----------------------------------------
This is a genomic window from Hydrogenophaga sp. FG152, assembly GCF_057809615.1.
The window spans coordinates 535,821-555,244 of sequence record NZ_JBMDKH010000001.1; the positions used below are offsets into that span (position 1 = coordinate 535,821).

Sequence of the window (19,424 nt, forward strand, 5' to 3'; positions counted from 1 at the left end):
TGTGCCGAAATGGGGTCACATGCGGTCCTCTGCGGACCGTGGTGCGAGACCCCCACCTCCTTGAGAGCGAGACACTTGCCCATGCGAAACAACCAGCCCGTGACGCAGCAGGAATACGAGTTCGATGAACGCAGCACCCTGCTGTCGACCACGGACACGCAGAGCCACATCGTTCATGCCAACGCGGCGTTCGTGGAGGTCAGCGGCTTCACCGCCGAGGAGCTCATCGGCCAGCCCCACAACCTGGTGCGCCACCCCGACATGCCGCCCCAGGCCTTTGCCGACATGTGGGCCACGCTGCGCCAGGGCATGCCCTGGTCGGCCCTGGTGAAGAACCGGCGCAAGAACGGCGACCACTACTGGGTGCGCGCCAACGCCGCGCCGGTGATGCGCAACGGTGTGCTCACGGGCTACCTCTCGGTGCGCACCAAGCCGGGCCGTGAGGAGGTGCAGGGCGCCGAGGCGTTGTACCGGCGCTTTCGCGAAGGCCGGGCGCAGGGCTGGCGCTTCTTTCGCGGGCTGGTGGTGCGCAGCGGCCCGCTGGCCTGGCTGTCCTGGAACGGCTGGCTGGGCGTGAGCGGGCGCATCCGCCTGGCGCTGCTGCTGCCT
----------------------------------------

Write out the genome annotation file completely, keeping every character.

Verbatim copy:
This is a genomic window from Hydrogenophaga sp. FG152, assembly GCF_057809615.1.
The window spans coordinates 535,821-555,244 of sequence record NZ_JBMDKH010000001.1; the positions used below are offsets into that span (position 1 = coordinate 535,821).

Sequence of the window (19,424 nt, forward strand, 5' to 3'; positions counted from 1 at the left end):
TGTGCCGAAATGGGGTCACATGCGGTCCTCTGCGGACCGTGGTGCGAGACCCCCACCTCCTTGAGAGCGAGACACTTGCCCATGCGAAACAACCAGCCCGTGACGCAGCAGGAATACGAGTTCGATGAACGCAGCACCCTGCTGTCGACCACGGACACGCAGAGCCACATCGTTCATGCCAACGCGGCGTTCGTGGAGGTCAGCGGCTTCACCGCCGAGGAGCTCATCGGCCAGCCCCACAACCTGGTGCGCCACCCCGACATGCCGCCCCAGGCCTTTGCCGACATGTGGGCCACGCTGCGCCAGGGCATGCCCTGGTCGGCCCTGGTGAAGAACCGGCGCAAGAACGGCGACCACTACTGGGTGCGCGCCAACGCCGCGCCGGTGATGCGCAACGGTGTGCTCACGGGCTACCTCTCGGTGCGCACCAAGCCGGGCCGTGAGGAGGTGCAGGGCGCCGAGGCGTTGTACCGGCGCTTTCGCGAAGGCCGGGCGCAGGGCTGGCGCTTCTTTCGCGGGCTGGTGGTGCGCAGCGGCCCGCTGGCCTGGCTGTCCTGGAACGGCTGGCTGGGCGTGAGCGGGCGCATCCGCCTGGCGCTGCTGCTGCCT